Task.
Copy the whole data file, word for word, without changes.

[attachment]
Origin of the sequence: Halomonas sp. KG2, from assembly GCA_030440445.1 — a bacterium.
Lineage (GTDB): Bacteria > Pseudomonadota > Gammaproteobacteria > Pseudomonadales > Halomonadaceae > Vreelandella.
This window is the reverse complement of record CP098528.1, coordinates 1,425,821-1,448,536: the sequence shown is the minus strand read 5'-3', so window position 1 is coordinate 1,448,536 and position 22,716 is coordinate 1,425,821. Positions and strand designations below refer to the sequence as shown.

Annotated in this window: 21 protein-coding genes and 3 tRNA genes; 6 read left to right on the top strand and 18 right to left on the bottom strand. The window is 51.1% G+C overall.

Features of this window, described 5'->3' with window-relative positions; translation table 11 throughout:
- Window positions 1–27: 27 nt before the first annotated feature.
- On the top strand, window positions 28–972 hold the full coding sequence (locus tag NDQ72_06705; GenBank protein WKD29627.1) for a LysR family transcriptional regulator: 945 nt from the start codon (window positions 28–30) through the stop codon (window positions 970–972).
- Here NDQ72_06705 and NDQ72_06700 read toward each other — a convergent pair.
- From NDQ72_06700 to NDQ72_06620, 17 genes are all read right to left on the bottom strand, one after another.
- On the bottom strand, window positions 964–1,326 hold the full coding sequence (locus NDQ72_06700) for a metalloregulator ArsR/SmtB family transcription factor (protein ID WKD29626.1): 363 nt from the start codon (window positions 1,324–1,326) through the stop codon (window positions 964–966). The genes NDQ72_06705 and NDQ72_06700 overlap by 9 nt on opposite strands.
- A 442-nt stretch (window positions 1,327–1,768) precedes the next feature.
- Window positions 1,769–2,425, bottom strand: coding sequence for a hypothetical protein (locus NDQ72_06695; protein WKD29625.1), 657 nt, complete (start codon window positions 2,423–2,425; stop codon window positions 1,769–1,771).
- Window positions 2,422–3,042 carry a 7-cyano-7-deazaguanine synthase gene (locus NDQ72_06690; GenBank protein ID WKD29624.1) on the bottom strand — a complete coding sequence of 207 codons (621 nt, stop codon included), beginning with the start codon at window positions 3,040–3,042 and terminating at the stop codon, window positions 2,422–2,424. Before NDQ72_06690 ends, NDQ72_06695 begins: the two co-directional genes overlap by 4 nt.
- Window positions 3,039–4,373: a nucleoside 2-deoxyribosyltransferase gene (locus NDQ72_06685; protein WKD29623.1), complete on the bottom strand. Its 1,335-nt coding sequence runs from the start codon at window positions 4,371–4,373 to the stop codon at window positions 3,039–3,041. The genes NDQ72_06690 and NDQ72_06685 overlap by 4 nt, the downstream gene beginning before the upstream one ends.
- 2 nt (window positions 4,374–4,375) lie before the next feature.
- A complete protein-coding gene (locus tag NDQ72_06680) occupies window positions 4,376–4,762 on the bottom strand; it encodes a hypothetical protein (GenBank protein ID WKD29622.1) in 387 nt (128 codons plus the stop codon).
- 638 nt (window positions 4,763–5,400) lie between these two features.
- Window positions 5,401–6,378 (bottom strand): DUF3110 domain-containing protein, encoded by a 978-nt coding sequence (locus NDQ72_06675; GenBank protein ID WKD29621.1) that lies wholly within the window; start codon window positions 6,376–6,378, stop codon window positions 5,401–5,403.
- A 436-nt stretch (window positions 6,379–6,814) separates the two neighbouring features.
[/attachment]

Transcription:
Origin of the sequence: Halomonas sp. KG2, from assembly GCA_030440445.1 — a bacterium.
Lineage (GTDB): Bacteria > Pseudomonadota > Gammaproteobacteria > Pseudomonadales > Halomonadaceae > Vreelandella.
This window is the reverse complement of record CP098528.1, coordinates 1,425,821-1,448,536: the sequence shown is the minus strand read 5'-3', so window position 1 is coordinate 1,448,536 and position 22,716 is coordinate 1,425,821. Positions and strand designations below refer to the sequence as shown.

Annotated in this window: 21 protein-coding genes and 3 tRNA genes; 6 read left to right on the top strand and 18 right to left on the bottom strand. The window is 51.1% G+C overall.

Features of this window, described 5'->3' with window-relative positions; translation table 11 throughout:
- Window positions 1–27: 27 nt before the first annotated feature.
- On the top strand, window positions 28–972 hold the full coding sequence (locus tag NDQ72_06705; GenBank protein WKD29627.1) for a LysR family transcriptional regulator: 945 nt from the start codon (window positions 28–30) through the stop codon (window positions 970–972).
- Here NDQ72_06705 and NDQ72_06700 read toward each other — a convergent pair.
- From NDQ72_06700 to NDQ72_06620, 17 genes are all read right to left on the bottom strand, one after another.
- On the bottom strand, window positions 964–1,326 hold the full coding sequence (locus NDQ72_06700) for a metalloregulator ArsR/SmtB family transcription factor (protein ID WKD29626.1): 363 nt from the start codon (window positions 1,324–1,326) through the stop codon (window positions 964–966). The genes NDQ72_06705 and NDQ72_06700 overlap by 9 nt on opposite strands.
- A 442-nt stretch (window positions 1,327–1,768) precedes the next feature.
- Window positions 1,769–2,425, bottom strand: coding sequence for a hypothetical protein (locus NDQ72_06695; protein WKD29625.1), 657 nt, complete (start codon window positions 2,423–2,425; stop codon window positions 1,769–1,771).
- Window positions 2,422–3,042 carry a 7-cyano-7-deazaguanine synthase gene (locus NDQ72_06690; GenBank protein ID WKD29624.1) on the bottom strand — a complete coding sequence of 207 codons (621 nt, stop codon included), beginning with the start codon at window positions 3,040–3,042 and terminating at the stop codon, window positions 2,422–2,424. Before NDQ72_06690 ends, NDQ72_06695 begins: the two co-directional genes overlap by 4 nt.
- Window positions 3,039–4,373: a nucleoside 2-deoxyribosyltransferase gene (locus NDQ72_06685; protein WKD29623.1), complete on the bottom strand. Its 1,335-nt coding sequence runs from the start codon at window positions 4,371–4,373 to the stop codon at window positions 3,039–3,041. The genes NDQ72_06690 and NDQ72_06685 overlap by 4 nt, the downstream gene beginning before the upstream one ends.
- 2 nt (window positions 4,374–4,375) lie before the next feature.
- A complete protein-coding gene (locus tag NDQ72_06680) occupies window positions 4,376–4,762 on the bottom strand; it encodes a hypothetical protein (GenBank protein ID WKD29622.1) in 387 nt (128 codons plus the stop codon).
- 638 nt (window positions 4,763–5,400) lie between these two features.
- Window positions 5,401–6,378 (bottom strand): DUF3110 domain-containing protein, encoded by a 978-nt coding sequence (locus NDQ72_06675; GenBank protein ID WKD29621.1) that lies wholly within the window; start codon window positions 6,376–6,378, stop codon window positions 5,401–5,403.
- A 436-nt stretch (window positions 6,379–6,814) separates the two neighbouring features.